Case Law Update
4th Circuit Court of Appeals holds County Official Violated First Amendment by “blocking” critic.
On Monday, January 7, 2018, the Fourth Circuit Court of Appeals held that a county official who blocked a critic from her Facebook page violated the First Amendment. The case involved the Board Chair of the Loudoun County Board of Supervisors, Phyllis J. Randall, who created the “Chair Phyllis J. Randall” Facebook Page. The page included information about issues relevant to the board’s business and important updates for the board’s constituents.
It also invited “ANY Loudoun citizen” to visit the page and comment “on ANY issues.” When a citizen posted a comment critical of the board, including at least one comment suggesting that the Board members were accepting financial “kickbacks,” the Chair Randall chose to delete the post and ban the citizen from her page. The ban was temporary, but it led the citizen to file a federal lawsuit against the Board Chair, in her official and individual capacity, as well as against the rest of the Board, in their official and individual capacities.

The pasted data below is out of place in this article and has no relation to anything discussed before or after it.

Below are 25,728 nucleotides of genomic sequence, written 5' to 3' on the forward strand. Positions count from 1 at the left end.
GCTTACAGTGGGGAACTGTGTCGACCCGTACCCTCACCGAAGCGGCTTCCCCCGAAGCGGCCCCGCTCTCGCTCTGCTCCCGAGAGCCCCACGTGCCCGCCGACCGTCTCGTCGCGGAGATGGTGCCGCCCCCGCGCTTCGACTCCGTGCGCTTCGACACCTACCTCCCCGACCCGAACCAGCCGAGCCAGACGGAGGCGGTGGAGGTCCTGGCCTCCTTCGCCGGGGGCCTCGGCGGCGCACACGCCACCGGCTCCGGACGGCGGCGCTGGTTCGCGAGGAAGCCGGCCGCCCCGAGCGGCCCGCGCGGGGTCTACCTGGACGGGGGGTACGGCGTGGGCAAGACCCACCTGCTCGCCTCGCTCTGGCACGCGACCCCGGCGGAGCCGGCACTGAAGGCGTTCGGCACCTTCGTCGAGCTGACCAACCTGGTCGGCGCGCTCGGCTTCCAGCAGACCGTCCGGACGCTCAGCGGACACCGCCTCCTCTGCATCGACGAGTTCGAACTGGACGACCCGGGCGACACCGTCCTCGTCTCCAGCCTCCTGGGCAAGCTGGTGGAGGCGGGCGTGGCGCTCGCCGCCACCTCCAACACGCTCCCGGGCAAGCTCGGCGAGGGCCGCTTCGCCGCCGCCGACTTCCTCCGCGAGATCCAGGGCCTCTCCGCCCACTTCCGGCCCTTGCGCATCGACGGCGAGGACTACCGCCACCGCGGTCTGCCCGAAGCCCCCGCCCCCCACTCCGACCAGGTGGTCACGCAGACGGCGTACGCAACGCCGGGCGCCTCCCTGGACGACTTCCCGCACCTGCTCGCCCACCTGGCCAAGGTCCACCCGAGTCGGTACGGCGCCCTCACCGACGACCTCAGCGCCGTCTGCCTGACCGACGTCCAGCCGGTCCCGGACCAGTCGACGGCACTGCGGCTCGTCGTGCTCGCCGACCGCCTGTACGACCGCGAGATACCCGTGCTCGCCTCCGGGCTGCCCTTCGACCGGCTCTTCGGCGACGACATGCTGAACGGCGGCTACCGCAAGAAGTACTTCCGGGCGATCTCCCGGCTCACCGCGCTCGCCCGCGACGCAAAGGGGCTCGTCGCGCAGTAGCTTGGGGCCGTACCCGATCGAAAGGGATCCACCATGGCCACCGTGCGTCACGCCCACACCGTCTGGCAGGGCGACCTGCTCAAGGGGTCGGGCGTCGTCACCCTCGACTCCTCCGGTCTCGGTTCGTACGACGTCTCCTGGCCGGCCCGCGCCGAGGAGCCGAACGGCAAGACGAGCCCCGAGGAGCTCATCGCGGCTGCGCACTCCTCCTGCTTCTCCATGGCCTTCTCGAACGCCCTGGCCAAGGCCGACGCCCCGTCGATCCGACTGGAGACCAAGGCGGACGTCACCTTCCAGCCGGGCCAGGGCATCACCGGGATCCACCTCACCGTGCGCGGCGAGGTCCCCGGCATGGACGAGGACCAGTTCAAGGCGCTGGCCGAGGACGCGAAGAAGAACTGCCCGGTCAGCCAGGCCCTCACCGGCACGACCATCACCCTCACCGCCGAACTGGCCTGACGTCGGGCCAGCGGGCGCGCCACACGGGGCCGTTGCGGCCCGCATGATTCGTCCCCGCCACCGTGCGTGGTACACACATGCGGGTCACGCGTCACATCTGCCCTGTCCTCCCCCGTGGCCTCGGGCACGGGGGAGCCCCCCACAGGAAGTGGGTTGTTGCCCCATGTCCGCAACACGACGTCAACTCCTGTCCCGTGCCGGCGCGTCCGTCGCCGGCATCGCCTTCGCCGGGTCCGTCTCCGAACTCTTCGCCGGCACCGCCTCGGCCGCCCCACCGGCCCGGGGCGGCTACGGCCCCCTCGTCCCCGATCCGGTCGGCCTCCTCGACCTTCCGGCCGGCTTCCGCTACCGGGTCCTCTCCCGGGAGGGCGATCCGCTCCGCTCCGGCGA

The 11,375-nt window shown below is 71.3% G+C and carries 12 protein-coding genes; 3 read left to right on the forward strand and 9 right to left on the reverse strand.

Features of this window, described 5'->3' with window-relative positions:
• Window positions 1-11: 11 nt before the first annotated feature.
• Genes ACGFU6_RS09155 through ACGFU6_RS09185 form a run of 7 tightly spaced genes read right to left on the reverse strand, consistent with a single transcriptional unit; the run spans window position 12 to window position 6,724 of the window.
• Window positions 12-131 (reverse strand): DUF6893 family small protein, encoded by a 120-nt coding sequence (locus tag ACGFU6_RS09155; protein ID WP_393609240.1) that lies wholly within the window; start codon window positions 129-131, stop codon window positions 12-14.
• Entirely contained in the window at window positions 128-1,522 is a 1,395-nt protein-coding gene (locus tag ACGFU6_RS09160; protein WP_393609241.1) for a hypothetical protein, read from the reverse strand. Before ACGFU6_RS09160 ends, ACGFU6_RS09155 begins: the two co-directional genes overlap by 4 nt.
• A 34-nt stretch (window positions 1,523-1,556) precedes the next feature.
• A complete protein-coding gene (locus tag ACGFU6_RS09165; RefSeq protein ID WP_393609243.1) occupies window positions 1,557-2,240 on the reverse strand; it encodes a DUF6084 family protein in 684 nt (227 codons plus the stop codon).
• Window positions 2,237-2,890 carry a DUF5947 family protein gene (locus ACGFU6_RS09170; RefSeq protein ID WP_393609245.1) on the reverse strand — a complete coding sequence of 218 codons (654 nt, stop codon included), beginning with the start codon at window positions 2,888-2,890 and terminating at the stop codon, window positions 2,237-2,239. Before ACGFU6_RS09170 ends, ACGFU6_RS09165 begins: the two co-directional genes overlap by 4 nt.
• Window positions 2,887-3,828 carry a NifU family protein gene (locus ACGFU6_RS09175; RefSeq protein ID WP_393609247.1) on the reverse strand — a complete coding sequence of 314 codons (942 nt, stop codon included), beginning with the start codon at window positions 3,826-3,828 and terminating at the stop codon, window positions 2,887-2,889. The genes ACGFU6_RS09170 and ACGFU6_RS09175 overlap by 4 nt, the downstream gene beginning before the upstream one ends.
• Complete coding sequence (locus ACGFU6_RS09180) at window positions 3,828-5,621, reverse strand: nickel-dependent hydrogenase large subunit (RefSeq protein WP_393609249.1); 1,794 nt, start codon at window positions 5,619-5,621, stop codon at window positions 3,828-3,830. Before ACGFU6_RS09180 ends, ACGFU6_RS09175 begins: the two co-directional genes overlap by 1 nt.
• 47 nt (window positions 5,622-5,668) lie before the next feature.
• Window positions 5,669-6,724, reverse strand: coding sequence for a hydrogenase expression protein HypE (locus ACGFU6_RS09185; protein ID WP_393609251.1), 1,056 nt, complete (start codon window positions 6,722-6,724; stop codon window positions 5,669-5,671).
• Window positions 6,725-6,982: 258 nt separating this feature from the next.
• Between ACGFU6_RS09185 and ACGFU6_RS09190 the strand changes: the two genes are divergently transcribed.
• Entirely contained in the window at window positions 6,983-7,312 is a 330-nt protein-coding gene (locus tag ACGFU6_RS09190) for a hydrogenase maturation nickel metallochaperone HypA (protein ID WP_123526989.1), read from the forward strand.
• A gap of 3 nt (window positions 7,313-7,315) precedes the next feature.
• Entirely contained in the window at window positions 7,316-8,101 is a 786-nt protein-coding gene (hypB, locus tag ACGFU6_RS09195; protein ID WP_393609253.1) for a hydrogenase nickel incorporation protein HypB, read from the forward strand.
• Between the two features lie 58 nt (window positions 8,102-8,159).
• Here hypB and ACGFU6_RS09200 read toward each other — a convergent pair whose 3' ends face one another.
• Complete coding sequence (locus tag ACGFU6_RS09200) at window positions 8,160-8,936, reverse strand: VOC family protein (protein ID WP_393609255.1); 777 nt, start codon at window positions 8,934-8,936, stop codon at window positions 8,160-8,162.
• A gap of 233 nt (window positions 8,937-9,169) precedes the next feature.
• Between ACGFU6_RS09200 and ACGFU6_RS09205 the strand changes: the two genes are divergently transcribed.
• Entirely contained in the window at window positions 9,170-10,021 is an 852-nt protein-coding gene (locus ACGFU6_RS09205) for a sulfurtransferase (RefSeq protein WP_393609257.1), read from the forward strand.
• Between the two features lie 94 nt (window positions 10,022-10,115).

The Fourth Circuit Court of Appeals held that the Facebook page was a “public forum” for the purposes of the First Amendment and the Chair’s decision to “block” the comments of a critic of the board chair was unconstitutional viewpoint discrimination.
This is the first Federal court of appeals ruling on whether the First Amendment applies to government-run social media sites. In May 2018, a lower court in New York held that President Trump’s blocking of critics from his Twitter account violated the First Amendment. That appeal is currently pending before the U.S. Court of Appeals for the Second Circuit.
The court’s full opinion is available here.
If your Board has questions about social media practices, our attorneys are happy to provide guidance or training for your members.